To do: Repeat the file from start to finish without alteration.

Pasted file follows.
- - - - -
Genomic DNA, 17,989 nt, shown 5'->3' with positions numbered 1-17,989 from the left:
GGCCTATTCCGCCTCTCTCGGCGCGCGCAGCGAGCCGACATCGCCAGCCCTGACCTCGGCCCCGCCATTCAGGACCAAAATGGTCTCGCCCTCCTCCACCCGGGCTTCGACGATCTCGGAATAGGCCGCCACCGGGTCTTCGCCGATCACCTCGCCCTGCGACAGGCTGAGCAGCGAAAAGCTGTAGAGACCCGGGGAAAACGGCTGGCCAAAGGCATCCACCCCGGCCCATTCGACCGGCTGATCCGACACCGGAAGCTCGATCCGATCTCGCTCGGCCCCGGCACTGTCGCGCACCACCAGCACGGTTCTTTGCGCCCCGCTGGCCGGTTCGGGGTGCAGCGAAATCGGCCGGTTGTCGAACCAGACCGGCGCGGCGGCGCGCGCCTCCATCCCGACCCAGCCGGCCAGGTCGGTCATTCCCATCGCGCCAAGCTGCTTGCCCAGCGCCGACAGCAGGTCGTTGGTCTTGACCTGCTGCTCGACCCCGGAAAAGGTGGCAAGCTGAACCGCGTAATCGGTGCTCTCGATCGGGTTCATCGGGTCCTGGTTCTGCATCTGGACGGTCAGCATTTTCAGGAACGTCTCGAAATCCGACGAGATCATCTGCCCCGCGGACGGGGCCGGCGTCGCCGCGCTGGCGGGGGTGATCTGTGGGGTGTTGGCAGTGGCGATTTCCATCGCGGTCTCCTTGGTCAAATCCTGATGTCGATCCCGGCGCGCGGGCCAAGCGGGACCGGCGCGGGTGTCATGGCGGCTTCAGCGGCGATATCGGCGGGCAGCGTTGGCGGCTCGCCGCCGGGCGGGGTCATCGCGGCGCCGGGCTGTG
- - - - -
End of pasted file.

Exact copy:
Genomic DNA, 17,989 nt, shown 5'->3' with positions numbered 1-17,989 from the left:
GGCCTATTCCGCCTCTCTCGGCGCGCGCAGCGAGCCGACATCGCCAGCCCTGACCTCGGCCCCGCCATTCAGGACCAAAATGGTCTCGCCCTCCTCCACCCGGGCTTCGACGATCTCGGAATAGGCCGCCACCGGGTCTTCGCCGATCACCTCGCCCTGCGACAGGCTGAGCAGCGAAAAGCTGTAGAGACCCGGGGAAAACGGCTGGCCAAAGGCATCCACCCCGGCCCATTCGACCGGCTGATCCGACACCGGAAGCTCGATCCGATCTCGCTCGGCCCCGGCACTGTCGCGCACCACCAGCACGGTTCTTTGCGCCCCGCTGGCCGGTTCGGGGTGCAGCGAAATCGGCCGGTTGTCGAACCAGACCGGCGCGGCGGCGCGCGCCTCCATCCCGACCCAGCCGGCCAGGTCGGTCATTCCCATCGCGCCAAGCTGCTTGCCCAGCGCCGACAGCAGGTCGTTGGTCTTGACCTGCTGCTCGACCCCGGAAAAGGTGGCAAGCTGAACCGCGTAATCGGTGCTCTCGATCGGGTTCATCGGGTCCTGGTTCTGCATCTGGACGGTCAGCATTTTCAGGAACGTCTCGAAATCCGACGAGATCATCTGCCCCGCGGACGGGGCCGGCGTCGCCGCGCTGGCGGGGGTGATCTGTGGGGTGTTGGCAGTGGCGATTTCCATCGCGGTCTCCTTGGTCAAATCCTGATGTCGATCCCGGCGCGCGGGCCAAGCGGGACCGGCGCGGGTGTCATGGCGGCTTCAGCGGCGATATCGGCGGGCAGCGTTGGCGGCTCGCCGCCGGGCGGGGTCATCGCGGCGCCGGGCTGTG